Primary Liability Insurance

  • Your primary liability will be the major cost for your trucking insurance policy.  Although the FMCAS can only require $750,000 in most cases shippers will require $1,000,000 in primary liability insurance coverage before they will allow you to pick up loads.
  • Primary liability insurance covers damages to third parties for bodily injury and physical damage to others property in the event of an accident.

Medical Pay

  • In most cases this is a low cost add on to your primary liability insurance to cover medical expenses.

PIP – Personal Injury Protection

  • Some states require this coverage and, in many cases, can reduce the need for Medical Pay.
  • Personal injury protection (PIP), also known as no-fault insurance, covers medical expenses and lost wages of you and your passengers if you’re injured in an accident. PIP coverage protects you regardless of who is at fault.

Uninsured Motorist

  • If you’re hit by a driver with no insurance…
    • Uninsured motorist bodily injury (UMBI) may pay medical bills for both you and your passengers.
    • Uninsured motorist property damage (UMPD) may pay for damage to your vehicle.

Underinsured Motorist

  • If you’re hit by a driver with not enough insurance…
    • Underinsured motorist bodily injury (UIMBI) may pay medical bills for both you and your passengers
    • Underinsured motorist property damage (UIMPD) may pay for damage to your vehicle

Motor Truck Cargo

  • MTC or Cargo insurance provides insurance on the freight or commodity hauled by a for-hire trucker. It covers your liability for cargo that is lost or damaged due to causes like fire, collision or striking of a load.
  • If your load is accidentally dumped on a roadway or waterway, some cargo forms offer Removal Expenses coverage pays for removing debris or extracting pollutants caused by the debris. And can also pay for costs related to preventing further loss to damaged cargo through Sue and Labor Coverage and legal expenses in the defense or settlement of claims. Another option is Earned Freight Coverage to cover freight charges the customer loses because of an undelivered load.
  • Cargo insurance deductibles can be set at $1,000, $2,500, $5,00 or even higher if you are self-insured.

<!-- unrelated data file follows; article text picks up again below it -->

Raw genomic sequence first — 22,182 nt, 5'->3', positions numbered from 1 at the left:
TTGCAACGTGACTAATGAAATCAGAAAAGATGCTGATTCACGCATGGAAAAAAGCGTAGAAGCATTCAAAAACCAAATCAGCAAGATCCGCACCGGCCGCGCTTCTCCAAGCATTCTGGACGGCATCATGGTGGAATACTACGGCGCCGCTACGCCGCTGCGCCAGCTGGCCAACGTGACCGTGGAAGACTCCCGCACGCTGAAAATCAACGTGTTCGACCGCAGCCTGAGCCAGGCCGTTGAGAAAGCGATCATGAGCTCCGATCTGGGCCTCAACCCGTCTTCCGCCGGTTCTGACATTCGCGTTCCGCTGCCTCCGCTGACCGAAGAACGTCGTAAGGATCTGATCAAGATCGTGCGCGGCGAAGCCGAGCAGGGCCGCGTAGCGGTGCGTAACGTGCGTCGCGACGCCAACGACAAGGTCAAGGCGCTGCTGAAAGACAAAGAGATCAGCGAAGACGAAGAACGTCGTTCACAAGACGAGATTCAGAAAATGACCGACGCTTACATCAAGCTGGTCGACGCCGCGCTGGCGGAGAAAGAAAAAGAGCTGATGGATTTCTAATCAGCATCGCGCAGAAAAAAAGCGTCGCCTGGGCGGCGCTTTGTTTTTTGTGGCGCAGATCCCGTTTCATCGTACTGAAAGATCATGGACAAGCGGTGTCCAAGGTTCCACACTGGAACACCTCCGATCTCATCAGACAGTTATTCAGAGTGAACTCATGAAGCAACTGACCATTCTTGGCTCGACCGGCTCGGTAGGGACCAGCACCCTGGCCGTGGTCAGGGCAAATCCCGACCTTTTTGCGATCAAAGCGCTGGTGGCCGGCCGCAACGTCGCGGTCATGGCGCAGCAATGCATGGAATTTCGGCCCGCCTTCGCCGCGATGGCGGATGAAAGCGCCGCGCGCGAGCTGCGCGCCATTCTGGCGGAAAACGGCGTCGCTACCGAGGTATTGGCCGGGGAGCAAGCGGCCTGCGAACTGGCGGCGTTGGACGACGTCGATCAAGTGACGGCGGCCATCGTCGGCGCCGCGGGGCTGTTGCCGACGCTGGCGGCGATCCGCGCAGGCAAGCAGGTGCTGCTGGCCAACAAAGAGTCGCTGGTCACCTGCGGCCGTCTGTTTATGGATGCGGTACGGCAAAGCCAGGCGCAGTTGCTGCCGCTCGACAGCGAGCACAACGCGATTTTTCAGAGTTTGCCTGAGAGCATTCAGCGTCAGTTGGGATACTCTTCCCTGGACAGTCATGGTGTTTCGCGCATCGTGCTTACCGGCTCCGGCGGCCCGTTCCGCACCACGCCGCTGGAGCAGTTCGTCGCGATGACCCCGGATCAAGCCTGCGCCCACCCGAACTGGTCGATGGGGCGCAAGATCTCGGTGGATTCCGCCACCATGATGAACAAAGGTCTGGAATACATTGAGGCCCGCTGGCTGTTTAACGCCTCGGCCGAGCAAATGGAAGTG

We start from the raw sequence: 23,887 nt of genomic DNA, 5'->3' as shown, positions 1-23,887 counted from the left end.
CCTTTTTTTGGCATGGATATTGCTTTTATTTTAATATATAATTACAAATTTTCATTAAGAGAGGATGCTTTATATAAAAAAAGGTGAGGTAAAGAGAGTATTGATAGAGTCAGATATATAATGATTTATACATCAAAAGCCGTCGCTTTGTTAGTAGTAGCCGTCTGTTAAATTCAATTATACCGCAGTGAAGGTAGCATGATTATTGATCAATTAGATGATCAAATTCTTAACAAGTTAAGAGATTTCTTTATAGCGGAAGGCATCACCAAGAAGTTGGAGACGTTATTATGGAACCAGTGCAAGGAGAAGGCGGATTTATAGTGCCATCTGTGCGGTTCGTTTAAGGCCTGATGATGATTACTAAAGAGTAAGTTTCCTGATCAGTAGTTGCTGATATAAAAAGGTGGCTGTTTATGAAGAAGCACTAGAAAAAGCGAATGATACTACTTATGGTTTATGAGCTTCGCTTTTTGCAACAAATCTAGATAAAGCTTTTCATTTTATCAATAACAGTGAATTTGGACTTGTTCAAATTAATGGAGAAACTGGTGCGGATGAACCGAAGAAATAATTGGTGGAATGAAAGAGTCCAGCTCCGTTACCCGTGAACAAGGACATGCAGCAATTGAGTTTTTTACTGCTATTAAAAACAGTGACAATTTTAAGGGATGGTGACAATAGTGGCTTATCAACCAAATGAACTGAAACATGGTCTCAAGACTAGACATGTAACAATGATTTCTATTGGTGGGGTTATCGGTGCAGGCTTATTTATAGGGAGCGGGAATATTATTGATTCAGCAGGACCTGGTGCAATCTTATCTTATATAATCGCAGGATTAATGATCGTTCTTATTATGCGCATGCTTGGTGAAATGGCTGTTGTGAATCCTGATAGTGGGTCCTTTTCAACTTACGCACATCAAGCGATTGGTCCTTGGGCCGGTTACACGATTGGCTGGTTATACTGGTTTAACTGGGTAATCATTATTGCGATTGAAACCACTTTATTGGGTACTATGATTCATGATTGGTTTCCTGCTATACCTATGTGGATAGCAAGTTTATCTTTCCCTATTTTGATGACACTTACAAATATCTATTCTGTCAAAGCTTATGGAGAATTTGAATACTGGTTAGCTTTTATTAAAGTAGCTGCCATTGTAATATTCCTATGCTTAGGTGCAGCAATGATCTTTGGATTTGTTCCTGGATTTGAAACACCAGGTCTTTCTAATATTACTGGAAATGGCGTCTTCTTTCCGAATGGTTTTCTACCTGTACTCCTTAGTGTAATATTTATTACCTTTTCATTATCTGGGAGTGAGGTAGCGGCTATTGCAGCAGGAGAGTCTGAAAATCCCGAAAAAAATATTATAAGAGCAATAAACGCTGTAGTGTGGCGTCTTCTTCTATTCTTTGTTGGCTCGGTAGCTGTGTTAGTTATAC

• Cargo coverage limits are normally set at $100,00 but some shippers may have higher requirements depending on the cargo you are hauling.
  • Cargo policies can have exclusions stating what cargo it will or will not cover.

Trucking Physical Damage Insurance (PD)

  • Physical damage insurance coverages are designed to pay for losses to your equipment and damages to others equipment. (Others equipment must be listed on your policy).
  • If you own or lease equipment. You may be required to have PD by bank or leasing company to carry a set amount of physical damage insurance and name them as a Loss Payee.
  • PD can also cover damage to others equipment you are in possession of if the coverage is listed on your policy. An example would be non-owned trailer insurance coverage.
  • Deductibles for physical damage range from $1,000 to $5,000.
  • Required deductibles. If you have a loan on your equipment or it is leased. They bank or leasing company may have a minimum deductible you can have on your physical damage policy.

Excess Liability Insurance

  • Excess liability can sometimes be called umbrella insurance.
  • The excess liability policy sits on top of your primary liability policy.
  • For example, if you have $1,000,000 in primary lability coverage and you have a claim which exceeds the policy limit of $1,000,000. In most cases that is all the insurance carriers will try to pay out for a claim.
  • Excess policy coverage starts at $1,000,000 and go up.
  • So, let’s say you say you purchased a $1,000,000 excess policy. Now if you have a claim that is $1,500,000. Your primary would pay the first $1,000,000 and your excess would pay the remaining.

General Liability Insurance for Truckers

  • General liability insurance for truckers should not be confused with primary liability for truckers.
  • Similar to primary liability. General liability offers coverages to pay for physical damage to other and/or bodily injury to others. BUT there is a difference between the two.
  • For example, if you are loading or unloading and you cause injury to someone or their property this is when the general liability policy would respond.
  • The actions of a driver while representing the insured and on the premises of others, such as loading docks and truck stops
  • General Liability is normally offered $1,000,00 per occurrence and $2,000,00 aggregate. What does this mean?
  • It the insurance company will pay up to $1,000,000 for any one claim and no more than $2,000,000 per year for the total of all claims.
  • General liability can be required by shippers and other companies such as the UIIA and flatbed operations.
  • If there is any chance you might be involved in loading or unloading. General Liability is relatively inexpensive and is an advised coverage.

Non-Owned Trailer Insurance vs Trailer Interchange (TI)

  • Both are insurance coverages designed to cover damage to others trailers.
  • Deductibles for either can range from $1,000 to $5,000.
  • Coverage limits for either can range from $25,000 and up depending on the requirements of the company and/or shipper freight you are hauling for.

The difference between Non-Owned Trailer coverage and Trail Interchange coverage

  • Non-owned trailer insurance covers physical damage to the trailer only when attached to a truck. And no written agreement is place.
  • Trailer Interchange requires a written trailer interchange agreement to be in place. It can provide protection when you have care, custody and control of one, or many, trailers. Whether the trailer is attached to your truck or not.